Oh, New Orleans will certainly be in the news; however, expect most of the talk to be centered around two of their own unrestricted free agents, DeMarcus Cousins and Rajon Rondo. If both of these players are re-signed, General Manager Dell Demps will have incredibly precious little space to spend on new faces. If the duo leaves...he’ll be in nearly the same position.
The reason for this is simple: barring any trades, the Pelicans will be limited to the use of exceptions allotted by the NBA Collective Bargaining Agreement in signing new players as the team will be operating without free cap space.
The dream scenario comprises of Cousins signing for significantly less than his potential maximum of $30.3 million while Rondo accepting a modest pay raise on his $3.3 million earned last season. That would afford Demps to run it back without needing to go into the luxury tax — something he acknowledged New Orleans will only do if “there’s a player that puts us in a position to compete for a championship.” Since the Pelicans posted a record of 27-21 before Cousins was lost to the Achilles rupture and DeMarcus will require being treated with kid’s gloves this upcoming season, bringing back last year’s core at some cost above the tax line doesn’t appear to meet this threshold.
The worst alternative, one that should rile up fans everywhere, involves watching Cousins leave in free agency and Rondo signing for an amount that uses most, if not all, of the Non-Taxpayer Mid-Level exception. New Orleans would be left with just the Bi-Annual (worth about $3.35 million) exception and a $3.85 million trade exception as their best sources of adding talent. Those are some awfully lean figures, and it would result in the Pelicans needing to scrape around the bottom of the barrel after opponents have grabbed all the key free agents.
While a starting lineup of Rondo, Jrue Holiday, E’Twaun Moore, Nikola Mirotic and Anthony Davis won 20 of their final 28 games and swept the Portland Trail Blazers in the first round of the playoffs, realize that active roster was paper thin. Although Solomon Hill should be back to full strength, it’s unlikely Ian Clark will return. Can Darius Miller take another sorely needed step forward? What happens if Holiday or Davis are out for a lengthy absence? Can New Orleans finally rely on developing players, like Cheick Diallo and Frank Jackson — the Pelicans rookie last season who failed to appear in a single minute of exhibition or regular season basketball?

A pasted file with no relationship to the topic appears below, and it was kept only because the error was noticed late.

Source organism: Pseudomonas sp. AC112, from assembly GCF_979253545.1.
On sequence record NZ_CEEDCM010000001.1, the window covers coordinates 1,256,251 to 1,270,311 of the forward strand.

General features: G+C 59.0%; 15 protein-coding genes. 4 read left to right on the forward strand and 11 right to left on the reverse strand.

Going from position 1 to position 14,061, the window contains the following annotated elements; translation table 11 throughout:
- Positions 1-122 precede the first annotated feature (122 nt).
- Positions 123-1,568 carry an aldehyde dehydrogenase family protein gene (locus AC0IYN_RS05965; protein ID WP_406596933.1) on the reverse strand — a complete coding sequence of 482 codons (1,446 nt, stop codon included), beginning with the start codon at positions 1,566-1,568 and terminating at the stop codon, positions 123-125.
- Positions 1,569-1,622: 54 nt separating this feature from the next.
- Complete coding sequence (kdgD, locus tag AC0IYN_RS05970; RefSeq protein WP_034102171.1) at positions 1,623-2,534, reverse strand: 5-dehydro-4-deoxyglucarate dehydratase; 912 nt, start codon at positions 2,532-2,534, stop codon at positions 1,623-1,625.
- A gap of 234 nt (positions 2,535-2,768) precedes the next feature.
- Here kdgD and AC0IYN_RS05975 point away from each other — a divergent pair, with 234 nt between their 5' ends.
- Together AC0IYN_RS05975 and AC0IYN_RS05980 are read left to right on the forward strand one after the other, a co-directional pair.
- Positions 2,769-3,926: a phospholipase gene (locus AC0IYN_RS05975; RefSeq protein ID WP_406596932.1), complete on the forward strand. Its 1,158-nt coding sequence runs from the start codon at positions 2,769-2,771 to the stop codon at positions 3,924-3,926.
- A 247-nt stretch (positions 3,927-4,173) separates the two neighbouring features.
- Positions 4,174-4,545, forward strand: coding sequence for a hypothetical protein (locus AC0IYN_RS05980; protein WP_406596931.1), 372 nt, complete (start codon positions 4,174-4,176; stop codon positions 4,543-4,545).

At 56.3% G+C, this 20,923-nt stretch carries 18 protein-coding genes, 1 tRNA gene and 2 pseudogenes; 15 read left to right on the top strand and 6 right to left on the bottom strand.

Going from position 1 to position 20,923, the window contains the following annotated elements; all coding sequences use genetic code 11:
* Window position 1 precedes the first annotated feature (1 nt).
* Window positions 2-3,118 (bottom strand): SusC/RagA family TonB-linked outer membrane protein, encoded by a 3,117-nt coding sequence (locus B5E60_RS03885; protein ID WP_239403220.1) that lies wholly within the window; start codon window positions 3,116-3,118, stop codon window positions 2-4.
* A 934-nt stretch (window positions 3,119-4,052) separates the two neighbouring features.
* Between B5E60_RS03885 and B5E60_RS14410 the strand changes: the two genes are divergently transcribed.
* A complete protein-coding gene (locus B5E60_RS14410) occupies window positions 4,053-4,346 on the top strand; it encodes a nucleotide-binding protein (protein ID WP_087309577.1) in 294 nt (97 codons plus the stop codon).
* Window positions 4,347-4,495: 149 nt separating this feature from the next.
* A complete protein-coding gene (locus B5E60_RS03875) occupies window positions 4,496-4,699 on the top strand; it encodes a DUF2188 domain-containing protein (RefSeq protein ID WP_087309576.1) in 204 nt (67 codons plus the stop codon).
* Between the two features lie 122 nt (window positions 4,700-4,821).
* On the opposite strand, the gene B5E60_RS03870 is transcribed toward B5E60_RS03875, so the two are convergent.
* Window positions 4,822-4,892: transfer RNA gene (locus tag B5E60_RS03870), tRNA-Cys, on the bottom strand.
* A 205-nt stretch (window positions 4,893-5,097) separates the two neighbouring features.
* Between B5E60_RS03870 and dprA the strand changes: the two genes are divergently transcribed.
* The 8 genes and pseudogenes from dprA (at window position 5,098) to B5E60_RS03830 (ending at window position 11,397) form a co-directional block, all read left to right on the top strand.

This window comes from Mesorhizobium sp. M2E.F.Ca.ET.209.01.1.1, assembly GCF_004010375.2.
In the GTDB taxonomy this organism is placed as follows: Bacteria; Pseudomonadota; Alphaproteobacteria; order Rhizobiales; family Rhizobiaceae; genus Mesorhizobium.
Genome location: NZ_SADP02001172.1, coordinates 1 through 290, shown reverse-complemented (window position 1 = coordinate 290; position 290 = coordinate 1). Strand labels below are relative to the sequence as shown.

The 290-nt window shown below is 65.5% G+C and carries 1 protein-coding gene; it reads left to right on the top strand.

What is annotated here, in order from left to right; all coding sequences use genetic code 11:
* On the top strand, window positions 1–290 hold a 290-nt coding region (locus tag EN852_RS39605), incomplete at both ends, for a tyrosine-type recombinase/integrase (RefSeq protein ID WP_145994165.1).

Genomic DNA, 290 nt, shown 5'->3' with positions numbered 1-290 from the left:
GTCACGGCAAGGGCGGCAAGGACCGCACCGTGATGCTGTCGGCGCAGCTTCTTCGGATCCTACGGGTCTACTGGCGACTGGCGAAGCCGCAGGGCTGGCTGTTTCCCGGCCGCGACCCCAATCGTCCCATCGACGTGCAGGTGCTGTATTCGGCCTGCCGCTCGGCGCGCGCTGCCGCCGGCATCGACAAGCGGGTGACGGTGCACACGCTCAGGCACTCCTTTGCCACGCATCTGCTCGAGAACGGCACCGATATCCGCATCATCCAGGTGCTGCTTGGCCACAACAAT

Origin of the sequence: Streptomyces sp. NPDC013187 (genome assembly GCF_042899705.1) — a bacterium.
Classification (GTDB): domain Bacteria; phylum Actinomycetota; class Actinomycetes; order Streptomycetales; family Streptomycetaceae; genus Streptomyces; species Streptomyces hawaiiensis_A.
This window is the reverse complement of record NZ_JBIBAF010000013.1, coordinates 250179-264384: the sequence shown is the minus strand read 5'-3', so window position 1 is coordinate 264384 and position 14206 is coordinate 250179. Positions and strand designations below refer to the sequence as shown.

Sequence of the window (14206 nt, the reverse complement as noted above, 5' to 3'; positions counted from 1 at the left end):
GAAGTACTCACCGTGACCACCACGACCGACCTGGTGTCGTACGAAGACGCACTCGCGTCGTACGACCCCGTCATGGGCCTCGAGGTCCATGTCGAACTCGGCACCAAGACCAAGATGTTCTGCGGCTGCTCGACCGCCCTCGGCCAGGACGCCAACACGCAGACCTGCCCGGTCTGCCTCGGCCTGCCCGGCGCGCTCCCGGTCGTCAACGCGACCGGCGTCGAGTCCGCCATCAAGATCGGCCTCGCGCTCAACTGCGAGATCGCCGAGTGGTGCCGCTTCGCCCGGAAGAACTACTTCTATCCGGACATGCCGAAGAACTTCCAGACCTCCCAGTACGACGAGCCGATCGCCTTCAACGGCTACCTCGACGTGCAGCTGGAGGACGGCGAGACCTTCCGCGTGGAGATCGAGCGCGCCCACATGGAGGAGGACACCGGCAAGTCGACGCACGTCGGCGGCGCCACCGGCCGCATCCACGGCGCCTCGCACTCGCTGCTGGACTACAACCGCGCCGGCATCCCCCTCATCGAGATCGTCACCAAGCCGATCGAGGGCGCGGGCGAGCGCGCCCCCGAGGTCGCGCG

So many questions, so little promising free agent avenues. That’s why it starts with bringing back Cousins and Rondo on smart contracts. Even if they’re not part of the long-term plan, they’re re-signings can be utilized in bringing back talent via other routes. For instance, Cousins next deal could include a sign-and-trade to replenish the roster in his wake. Or, if #DoItBig remains the desired concept, remove an anchor contract or two (like that of Alexis Ajinca or Hill) by attaching a future asset(s) in return for enough space under the apron to gain use of all exceptions and maybe chase a Rudy Gay, Rodney Hood or Mario Hezonja with the full MLE.
When Dell Demps has spoken of perfect scenarios over the last few months, he wasn’t blowing smoke. New Orleans is going to need for a lot of things to work out in their favor for the organization to enjoy a successful free agency.